10. A method of fabricating integrated circuits wherein lots of wafers are processed in a sequence of processing steps, comprising the steps of:
a) forming a pattern of recesses in an exposed surface of each wafer in a lot, wherein the pattern of recesses comprises at least one recessed test structure;
b) determining at least one dimension of the recessed test structure;
c) after determining the at least one dimension of the recessed test structure, forming an epitaxial structure on the recessed test structure;
d) measuring a corresponding dimension of the epitaxial structure grown above the recessed test structure;
e) determining a deviation between the dimension determined in step b) and the dimension measured in step d);
f) from the deviation determined in step e), determining the process temperature at which the epitaxy step was performed;
g) in case the deviation determined in step f) exceeds a predetermined limit, adjusting the temperature in said processing chamber for a subsequent lot of wafers to be processed.
11. The method according to claim 10, wherein the dimension determined in step b) is determined from a mask used in step a).
12. The method according to claim 10, wherein the dimension determined in step b) is determined from by measurement after step a).
13. The method according to claim 10, wherein step d) is performed on a number of wafers in a lot and an averaged measured dimension is used in step e).
14. The method according to claim 10, wherein the dimensions in steps b) and d) are taken in two mutually perpendicular directions.
15. A method according to claim 10, wherein the wafers are of silicon that has one crystal axis at an angle from a line perpendicular to the exposed wafer surface.
16. A method according to claim 10, wherein the wafers are of silicon that has one crystal axis perpendicular to the exposed wafer surface.
17. The method according to claim 10, wherein the temperature determination in step f) is performed based on an empirically determined relationship between process temperature and structure distortion in the epitaxy step.
18. The method according to claim 10, wherein the dimension of the test structure is between 1 μm and 40 μm.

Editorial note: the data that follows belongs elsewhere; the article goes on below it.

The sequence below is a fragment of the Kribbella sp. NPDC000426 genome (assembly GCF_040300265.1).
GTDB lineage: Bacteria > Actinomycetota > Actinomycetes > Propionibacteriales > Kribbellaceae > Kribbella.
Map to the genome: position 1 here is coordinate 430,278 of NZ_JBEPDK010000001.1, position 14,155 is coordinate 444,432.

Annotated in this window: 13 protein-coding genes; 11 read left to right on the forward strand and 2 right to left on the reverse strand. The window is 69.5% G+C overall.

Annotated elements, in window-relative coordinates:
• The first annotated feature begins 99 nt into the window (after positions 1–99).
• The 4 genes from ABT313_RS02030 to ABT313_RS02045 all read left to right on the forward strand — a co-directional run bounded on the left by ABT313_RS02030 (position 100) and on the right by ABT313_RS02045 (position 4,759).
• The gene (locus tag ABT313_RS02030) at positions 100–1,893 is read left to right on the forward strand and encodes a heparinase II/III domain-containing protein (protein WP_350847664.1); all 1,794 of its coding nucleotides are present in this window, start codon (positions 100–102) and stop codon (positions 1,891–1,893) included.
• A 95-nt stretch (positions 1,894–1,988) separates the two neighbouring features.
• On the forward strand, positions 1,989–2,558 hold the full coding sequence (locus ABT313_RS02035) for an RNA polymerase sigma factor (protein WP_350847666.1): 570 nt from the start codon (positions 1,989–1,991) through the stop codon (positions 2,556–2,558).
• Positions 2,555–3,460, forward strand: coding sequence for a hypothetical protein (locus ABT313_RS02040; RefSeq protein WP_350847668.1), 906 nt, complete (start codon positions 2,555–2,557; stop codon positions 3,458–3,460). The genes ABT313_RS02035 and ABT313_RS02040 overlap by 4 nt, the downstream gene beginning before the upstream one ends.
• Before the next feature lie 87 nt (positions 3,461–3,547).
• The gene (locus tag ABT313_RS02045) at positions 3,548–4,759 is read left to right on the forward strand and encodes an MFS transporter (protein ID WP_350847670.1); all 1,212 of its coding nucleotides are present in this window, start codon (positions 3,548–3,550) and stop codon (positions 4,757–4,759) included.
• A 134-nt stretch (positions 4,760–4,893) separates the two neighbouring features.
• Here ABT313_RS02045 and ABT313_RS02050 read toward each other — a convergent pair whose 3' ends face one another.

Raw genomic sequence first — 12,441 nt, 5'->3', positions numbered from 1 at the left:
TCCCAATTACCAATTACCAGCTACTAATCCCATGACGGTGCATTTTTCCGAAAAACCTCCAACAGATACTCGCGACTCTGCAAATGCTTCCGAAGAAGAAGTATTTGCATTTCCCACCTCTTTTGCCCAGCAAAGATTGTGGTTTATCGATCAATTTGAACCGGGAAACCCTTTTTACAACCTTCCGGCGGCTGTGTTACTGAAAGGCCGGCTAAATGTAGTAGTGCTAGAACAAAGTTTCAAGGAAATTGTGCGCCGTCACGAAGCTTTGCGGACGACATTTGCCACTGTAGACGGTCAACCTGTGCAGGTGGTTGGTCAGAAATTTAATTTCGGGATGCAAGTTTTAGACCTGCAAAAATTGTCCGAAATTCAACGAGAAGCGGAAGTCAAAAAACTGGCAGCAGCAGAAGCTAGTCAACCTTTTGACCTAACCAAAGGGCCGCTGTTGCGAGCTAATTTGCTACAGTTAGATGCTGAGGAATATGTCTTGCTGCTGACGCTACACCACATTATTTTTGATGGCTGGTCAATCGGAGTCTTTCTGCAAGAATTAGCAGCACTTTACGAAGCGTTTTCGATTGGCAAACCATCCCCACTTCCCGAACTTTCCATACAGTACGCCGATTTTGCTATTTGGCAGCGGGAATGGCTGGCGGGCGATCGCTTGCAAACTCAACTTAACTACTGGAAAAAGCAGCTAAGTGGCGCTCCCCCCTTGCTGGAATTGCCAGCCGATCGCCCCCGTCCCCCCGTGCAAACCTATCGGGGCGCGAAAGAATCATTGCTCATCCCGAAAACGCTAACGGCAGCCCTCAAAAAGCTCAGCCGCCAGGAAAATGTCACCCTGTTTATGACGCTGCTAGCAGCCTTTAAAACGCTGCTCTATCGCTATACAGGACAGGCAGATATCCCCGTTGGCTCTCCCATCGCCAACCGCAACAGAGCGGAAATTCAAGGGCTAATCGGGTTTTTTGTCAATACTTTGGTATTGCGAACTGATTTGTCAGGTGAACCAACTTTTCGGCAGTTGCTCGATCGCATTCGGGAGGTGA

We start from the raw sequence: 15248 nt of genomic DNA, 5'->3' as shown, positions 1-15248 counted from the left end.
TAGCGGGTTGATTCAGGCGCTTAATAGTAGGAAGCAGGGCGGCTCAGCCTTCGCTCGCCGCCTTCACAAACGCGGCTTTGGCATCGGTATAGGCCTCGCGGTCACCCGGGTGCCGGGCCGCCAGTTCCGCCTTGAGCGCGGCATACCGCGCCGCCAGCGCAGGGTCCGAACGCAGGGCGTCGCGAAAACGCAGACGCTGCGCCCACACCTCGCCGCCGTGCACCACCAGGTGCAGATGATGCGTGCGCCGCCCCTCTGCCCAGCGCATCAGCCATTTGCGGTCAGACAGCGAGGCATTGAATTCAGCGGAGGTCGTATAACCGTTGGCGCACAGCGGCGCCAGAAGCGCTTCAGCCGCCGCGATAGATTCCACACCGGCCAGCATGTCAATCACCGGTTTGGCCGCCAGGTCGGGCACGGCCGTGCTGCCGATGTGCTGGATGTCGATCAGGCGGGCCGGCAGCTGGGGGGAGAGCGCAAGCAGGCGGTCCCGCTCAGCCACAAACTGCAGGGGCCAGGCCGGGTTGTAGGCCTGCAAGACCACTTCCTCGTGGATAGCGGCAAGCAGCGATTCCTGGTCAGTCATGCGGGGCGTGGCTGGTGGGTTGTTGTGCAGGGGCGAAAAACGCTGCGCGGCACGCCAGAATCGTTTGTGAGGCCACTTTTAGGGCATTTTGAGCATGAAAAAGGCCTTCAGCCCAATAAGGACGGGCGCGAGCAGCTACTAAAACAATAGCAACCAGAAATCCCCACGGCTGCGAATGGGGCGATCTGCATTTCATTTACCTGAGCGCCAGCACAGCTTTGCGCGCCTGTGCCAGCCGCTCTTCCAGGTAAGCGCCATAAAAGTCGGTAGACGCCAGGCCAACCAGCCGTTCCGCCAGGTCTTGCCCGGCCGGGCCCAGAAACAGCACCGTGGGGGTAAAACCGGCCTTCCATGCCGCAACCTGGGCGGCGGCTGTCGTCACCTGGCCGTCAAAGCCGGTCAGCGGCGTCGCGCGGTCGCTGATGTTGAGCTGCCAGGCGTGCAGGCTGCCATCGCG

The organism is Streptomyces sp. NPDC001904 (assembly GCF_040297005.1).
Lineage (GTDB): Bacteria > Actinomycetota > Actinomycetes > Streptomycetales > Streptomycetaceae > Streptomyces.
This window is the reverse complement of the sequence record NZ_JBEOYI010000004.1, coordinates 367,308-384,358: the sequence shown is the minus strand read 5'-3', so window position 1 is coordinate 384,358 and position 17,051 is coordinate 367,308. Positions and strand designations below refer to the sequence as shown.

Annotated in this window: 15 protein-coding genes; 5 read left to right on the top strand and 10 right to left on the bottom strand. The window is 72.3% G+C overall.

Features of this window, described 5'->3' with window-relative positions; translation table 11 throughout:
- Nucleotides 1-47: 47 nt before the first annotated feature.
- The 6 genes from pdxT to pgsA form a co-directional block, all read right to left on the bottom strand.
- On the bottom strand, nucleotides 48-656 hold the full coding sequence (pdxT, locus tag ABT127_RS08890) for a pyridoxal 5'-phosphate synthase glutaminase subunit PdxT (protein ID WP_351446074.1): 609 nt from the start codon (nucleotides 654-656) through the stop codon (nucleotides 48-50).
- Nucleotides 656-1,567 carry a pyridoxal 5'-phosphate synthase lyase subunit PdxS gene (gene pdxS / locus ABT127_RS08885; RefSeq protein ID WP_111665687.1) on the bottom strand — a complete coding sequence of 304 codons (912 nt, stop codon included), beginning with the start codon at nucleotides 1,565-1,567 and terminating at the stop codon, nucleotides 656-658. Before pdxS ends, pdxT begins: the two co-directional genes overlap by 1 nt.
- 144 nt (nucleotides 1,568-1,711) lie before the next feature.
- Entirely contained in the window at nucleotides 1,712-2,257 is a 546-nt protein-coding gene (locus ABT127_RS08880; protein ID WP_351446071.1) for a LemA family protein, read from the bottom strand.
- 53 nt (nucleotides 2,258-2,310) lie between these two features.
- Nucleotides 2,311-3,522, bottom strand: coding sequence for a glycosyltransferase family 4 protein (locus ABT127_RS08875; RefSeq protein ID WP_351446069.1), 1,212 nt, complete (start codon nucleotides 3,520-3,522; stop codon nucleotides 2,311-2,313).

Description
FIELD OF THE INVENTION

The present invention generally relates to a method of processing semiconductor wafers. More particularly, the present invention relates to inline control of epitaxial growth by measurement of pattern distortion of an epitaxial structure.

BACKGROUND OF THE INVENTION

The control of epitaxial processes must be very strict. Using the wrong parameters for an epitaxial process can cause the vertical and horizontal dimensions of the resultant epitaxial structure being outside the specified range for that particular process. This leads to the scrapping of wafers and also to problems with alignment of the wafers in subsequent photolithography processes, which causes a mismatch in components formed on the wafers.

For example, epitaxial process temperature influences sheet resistance, alignment performance and DUF-shift, where DUF is the diffusion under film. The process temperature should therefore have a variance of no more than ±5° C. for any given epitaxial process.

However, the effective temperature of the epitaxial reactor cannot currently be measured inline during the epitaxial process. Therefore, if the temperature should fluctuate from that required for a particular process during the process itself, this would not be apparent until after the entire process has been completed. By this time, other lots of wafers would have been processed in the epitaxial reactor, adding to the wastage.

The present invention has been devised with the foregoing in mind.

SUMMARY OF THE INVENTION